Caregiver Undertaking

Over the last decade there has been a major shift in caregiving with an emphasis on family caregivers. From 2003 to 2011, the number of unpaid caregivers increased from 9.2 million to 14.7 million. The average length of hospital stays have dramatically decreased, forcing post-acute care and chronic health management into the home where it is administered by spouses, family and/or skilled home health providers. The Many Faces of Caregiving study examined the relationships of 341 caregivers; 56% of caregivers were unpaid, 35% provided both unpaid care and financial support, with 40% of caregivers caring for parent(s), 16% grandparents, and 14% spouses. Correspondingly, caregiving often falls on women as the spouses or daughters of those who need care. Family caregivers are tasked with providing uncompensated medical or nursing tasks, such as administering medication, wound care, and providing transportation to appointments during prime their working years. This places substantial financial burdens on female caregivers, who are estimated to lose a total of $324,044 in wages and Social Security benefits. Moreover, caregivers have been found to be at higher risk for poor health because they neglect themselves in favor of their aging and/or disabled family member. Over time this is not sustainable, because when caregivers are not healthy the health of the family can suffer.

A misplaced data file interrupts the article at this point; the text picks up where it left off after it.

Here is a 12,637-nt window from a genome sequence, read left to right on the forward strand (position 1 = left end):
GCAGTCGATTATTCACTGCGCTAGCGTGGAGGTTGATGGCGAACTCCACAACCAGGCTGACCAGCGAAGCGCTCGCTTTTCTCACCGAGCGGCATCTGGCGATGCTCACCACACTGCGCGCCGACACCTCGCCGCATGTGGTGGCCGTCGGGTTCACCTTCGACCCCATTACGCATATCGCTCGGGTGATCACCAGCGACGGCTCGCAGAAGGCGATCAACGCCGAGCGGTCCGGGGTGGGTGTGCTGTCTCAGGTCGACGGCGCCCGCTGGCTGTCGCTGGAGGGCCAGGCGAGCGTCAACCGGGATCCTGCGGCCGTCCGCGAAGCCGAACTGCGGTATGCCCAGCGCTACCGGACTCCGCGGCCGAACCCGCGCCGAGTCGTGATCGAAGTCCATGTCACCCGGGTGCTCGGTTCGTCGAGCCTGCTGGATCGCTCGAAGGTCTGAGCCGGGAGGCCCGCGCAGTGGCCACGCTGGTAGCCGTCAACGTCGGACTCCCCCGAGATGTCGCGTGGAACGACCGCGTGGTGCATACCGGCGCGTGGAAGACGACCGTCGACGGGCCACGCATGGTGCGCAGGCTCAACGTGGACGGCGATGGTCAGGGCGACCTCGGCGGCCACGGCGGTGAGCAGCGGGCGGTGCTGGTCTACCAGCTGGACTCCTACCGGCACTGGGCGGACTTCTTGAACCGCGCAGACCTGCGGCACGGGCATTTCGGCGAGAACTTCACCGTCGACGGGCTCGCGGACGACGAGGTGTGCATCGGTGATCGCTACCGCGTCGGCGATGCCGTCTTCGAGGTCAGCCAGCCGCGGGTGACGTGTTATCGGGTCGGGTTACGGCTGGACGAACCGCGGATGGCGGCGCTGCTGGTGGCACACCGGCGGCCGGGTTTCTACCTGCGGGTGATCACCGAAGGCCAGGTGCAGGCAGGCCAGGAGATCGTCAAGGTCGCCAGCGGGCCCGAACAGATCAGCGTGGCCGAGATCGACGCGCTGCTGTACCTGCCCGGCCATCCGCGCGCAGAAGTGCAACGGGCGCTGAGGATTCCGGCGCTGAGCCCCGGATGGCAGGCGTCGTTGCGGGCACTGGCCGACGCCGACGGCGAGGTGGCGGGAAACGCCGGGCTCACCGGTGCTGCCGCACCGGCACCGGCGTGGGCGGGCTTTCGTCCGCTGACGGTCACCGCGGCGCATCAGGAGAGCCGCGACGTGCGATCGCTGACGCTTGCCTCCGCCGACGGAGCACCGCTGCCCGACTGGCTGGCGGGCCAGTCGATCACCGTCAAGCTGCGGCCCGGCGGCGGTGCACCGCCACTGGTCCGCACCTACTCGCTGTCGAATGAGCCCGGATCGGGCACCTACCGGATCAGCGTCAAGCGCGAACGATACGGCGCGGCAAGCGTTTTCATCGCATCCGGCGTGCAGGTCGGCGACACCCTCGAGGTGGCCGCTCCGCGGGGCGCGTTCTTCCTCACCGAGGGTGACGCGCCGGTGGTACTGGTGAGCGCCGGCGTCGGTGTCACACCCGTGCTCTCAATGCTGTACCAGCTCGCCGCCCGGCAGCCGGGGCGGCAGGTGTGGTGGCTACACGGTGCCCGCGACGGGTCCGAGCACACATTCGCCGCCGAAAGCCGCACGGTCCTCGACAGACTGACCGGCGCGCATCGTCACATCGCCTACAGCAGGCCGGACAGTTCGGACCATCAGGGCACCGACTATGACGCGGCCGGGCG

This is especially relevant to aging individuals, individuals with disability and particularly those that are aging with disability. The programs that support aging at home, hospice and modified or adapted environments for those with cognitive or physical disabilities are beneficial. However, the challenges of these programs include inefficient accessibility, lack of choice in program services and/or limitations on the period of enrollment. This is not only frustrating for individuals but challenging for the familial caregiver(s) who may or may not be knowledgeable about the programs and services available. The care management and socioeconomic needs of individuals aging with disability tend to be significant and often disproportionately impact those in economic disadvantage.

Opportunities for Improvement